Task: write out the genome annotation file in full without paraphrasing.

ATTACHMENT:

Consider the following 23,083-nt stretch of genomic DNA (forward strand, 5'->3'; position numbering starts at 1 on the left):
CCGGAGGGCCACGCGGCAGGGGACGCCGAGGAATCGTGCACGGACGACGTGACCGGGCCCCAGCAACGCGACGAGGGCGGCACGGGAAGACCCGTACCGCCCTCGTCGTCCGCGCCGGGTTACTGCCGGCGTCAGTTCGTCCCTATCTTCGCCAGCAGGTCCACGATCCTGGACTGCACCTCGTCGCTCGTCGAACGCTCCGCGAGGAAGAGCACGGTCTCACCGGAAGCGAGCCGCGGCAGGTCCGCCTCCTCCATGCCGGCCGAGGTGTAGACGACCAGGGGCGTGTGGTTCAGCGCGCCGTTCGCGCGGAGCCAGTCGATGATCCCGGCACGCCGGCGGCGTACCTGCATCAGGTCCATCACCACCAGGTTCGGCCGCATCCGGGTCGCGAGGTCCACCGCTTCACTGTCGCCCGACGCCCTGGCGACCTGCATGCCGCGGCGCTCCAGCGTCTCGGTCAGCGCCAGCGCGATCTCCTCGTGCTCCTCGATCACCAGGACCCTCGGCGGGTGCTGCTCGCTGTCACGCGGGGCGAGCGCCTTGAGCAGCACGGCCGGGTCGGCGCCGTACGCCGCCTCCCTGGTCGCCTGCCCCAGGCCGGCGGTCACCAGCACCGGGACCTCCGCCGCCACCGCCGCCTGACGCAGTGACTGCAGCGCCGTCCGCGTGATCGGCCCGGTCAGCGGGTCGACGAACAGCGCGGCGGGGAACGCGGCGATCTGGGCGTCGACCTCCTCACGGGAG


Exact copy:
Consider the following 23,083-nt stretch of genomic DNA (forward strand, 5'->3'; position numbering starts at 1 on the left):
CCGGAGGGCCACGCGGCAGGGGACGCCGAGGAATCGTGCACGGACGACGTGACCGGGCCCCAGCAACGCGACGAGGGCGGCACGGGAAGACCCGTACCGCCCTCGTCGTCCGCGCCGGGTTACTGCCGGCGTCAGTTCGTCCCTATCTTCGCCAGCAGGTCCACGATCCTGGACTGCACCTCGTCGCTCGTCGAACGCTCCGCGAGGAAGAGCACGGTCTCACCGGAAGCGAGCCGCGGCAGGTCCGCCTCCTCCATGCCGGCCGAGGTGTAGACGACCAGGGGCGTGTGGTTCAGCGCGCCGTTCGCGCGGAGCCAGTCGATGATCCCGGCACGCCGGCGGCGTACCTGCATCAGGTCCATCACCACCAGGTTCGGCCGCATCCGGGTCGCGAGGTCCACCGCTTCACTGTCGCCCGACGCCCTGGCGACCTGCATGCCGCGGCGCTCCAGCGTCTCGGTCAGCGCCAGCGCGATCTCCTCGTGCTCCTCGATCACCAGGACCCTCGGCGGGTGCTGCTCGCTGTCACGCGGGGCGAGCGCCTTGAGCAGCACGGCCGGGTCGGCGCCGTACGCCGCCTCCCTGGTCGCCTGCCCCAGGCCGGCGGTCACCAGCACCGGGACCTCCGCCGCCACCGCCGCCTGACGCAGTGACTGCAGCGCCGTCCGCGTGATCGGCCCGGTCAGCGGGTCGACGAACAGCGCGGCGGGGAACGCGGCGATCTGGGCGTCGACCTCCTCACGGGAG